Balukoff's transparency includes wife's wealth

The Democrat backed Romney for president but says the former candidate's financial secrecy 'bred distrust.'

dpopkey@idahostatesman.comDecember 10, 2013 

A.J. Balukoff — who earlier disclosed his net worth at between $40 million and $50 million — says his wife's inheritance is worth another $20 million.

Balukoff announced his campaign for governor last week and says he's voluntarily revealing his family's worth "because I don't want a discussion of personal wealth to distract from the real issues of my campaign."

The part-owner of the Idaho Steelheads, Grove Hotel, CenturyLink Arena and other buildings says he will help fund his campaign but hasn't decided how much to spend. "At this point, it is more of a guiding principle: I want this to be a shared effort."

Why did Balukoff answer the Statesman's questions about his finances so swiftly and in such detail? Balukoff noted how 2012 GOP presidential nominee Mitt Romney was dogged by questions about his wealth.

"I think it is better to just answer the question and hopefully people will forget about it and pay attention to things that really matter to our state and whether I have the values and experience to help," Balukoff said. "I don't want to make the same mistake Romney made by trying not to disclose his personal financial information. It seems that just bred distrust and we have more than enough of that in politics."

Balukoff's wife, Susie, is one of four children of Sam Skaggs, who built a national chain of drug and grocery stores and died in March.

Balukoff, 67, said a trust established for his wife was worth about $2 million — with stock in Skaggs Drugs — when they married. "She never used that stock, but left it alone to grow over the years," Balukoff said. "When her father retired in 1996, she sold all of her stock and has investment advisers that manage the account. That account is her separate property and is worth about $20 million."

Unlike federal candidates, state and local candidates in Idaho do not have to disclose their personal finances. The man Balukoff seeks to unseat — GOP Gov. Butch Otter — filed reports when he was in Congress. His last report, for 2006, put his assets in a range between $9 million and $32 million. Otter has self-funded his campaigns, most recently forgiving a $131,000 loan.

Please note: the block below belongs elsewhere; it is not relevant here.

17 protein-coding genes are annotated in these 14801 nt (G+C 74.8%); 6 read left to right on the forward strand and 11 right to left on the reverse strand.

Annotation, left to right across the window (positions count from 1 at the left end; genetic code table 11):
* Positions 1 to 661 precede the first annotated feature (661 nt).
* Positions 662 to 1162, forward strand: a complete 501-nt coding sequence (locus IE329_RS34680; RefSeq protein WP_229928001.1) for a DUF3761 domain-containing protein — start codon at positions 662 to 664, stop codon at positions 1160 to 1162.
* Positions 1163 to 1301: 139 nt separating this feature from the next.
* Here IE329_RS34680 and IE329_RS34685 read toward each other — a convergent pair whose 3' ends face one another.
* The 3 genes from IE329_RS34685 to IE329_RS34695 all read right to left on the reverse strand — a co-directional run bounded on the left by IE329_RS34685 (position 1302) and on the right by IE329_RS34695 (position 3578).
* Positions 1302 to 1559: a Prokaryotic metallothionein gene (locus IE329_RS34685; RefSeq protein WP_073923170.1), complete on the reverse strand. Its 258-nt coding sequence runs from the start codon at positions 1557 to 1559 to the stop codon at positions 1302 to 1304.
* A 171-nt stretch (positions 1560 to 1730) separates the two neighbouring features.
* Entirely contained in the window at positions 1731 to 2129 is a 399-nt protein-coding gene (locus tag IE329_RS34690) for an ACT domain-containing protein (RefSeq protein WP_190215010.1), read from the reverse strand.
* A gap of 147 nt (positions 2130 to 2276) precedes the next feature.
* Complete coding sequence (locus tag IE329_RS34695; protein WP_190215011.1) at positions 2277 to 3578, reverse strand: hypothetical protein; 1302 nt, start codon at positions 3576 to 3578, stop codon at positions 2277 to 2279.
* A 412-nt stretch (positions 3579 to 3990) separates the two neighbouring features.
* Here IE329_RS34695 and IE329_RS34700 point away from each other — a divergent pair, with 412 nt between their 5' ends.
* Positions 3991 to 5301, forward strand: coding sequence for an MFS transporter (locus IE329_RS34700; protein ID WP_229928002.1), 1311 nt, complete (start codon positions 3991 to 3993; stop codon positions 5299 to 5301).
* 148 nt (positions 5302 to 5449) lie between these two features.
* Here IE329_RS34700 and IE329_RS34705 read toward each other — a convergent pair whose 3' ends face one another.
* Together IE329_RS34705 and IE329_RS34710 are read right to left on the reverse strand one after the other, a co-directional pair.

Balukoff has served on a number of high-profile boards with other well-off Idahoans and said he thinks he can win financial support from those connections. Among his board positions have been St. Luke's Regional Medical Center, Esther Simplot Performing Arts Academy, Ballet Idaho, Opera Idaho, Boise Philharmonic, Boy Scouts of America's Ore-Ida Council, the Learning Lab, Arthritis Foundation, Children's Home Society of Idaho and Boise Public Library.

The Associated Press reported last week that Balukoff contributed to Romney's 2008 and 2012 campaigns, as well as other Republicans, including $250 to Otter's 2004 congressional race. A Statesman review of state and federal finance reports since 1998 shows Balukoff has given widely to both the GOP and Democrats, but has been more generous to Democrats.

Balukoff, individually and in joint contributions with his wife, gave about $46,000 to 32 Democratic candidates and the Idaho Democratic Party. Balukoff's individual and joint contributions to 23 Republicans totaled about $21,000. Balukoff supported Otter's Democratic opponents in 2006 and 2010.

Asked how he'll explain his support of Romney over President Obama to Democrats, Balukoff said, "I pay more attention to the candidate's values, experience and competence than to the party affiliation. I thought Mitt Romney's experience as a CEO was more relevant to the responsibilities of the president than Barack Obama's experience."

He said, however, that while Obama's Affordable Care Act "is not ideal," reform was necessary. "I would be in favor of working with the law and amending parts that are problematic."

Balukoff said he's "more focused on the problems that we face in Idaho — problems that we can and should address: 20 years of one-party rule that has led Idaho to the bottom in education and jobs."

"Our government is supposed to be a two-party system. There are smart people of good will in both parties, and neither has a monopoly on good ideas. After the election, I expect our elected representatives to put away the partisan campaigning and work together for the good of our state."

Dan Popkey: 377-6438, Twitter: @IDS_politics

Idaho Statesman is pleased to provide this opportunity to share information, experiences and observations about what's in the news. Some of the comments may be reprinted elsewhere in the site or in the newspaper. We encourage lively, open debate on the issues of the day, and ask that you refrain from profanity, hate speech, personal comments and remarks that are off point. Thank you for taking the time to offer your thoughts.

Commenting FAQs | Terms of Service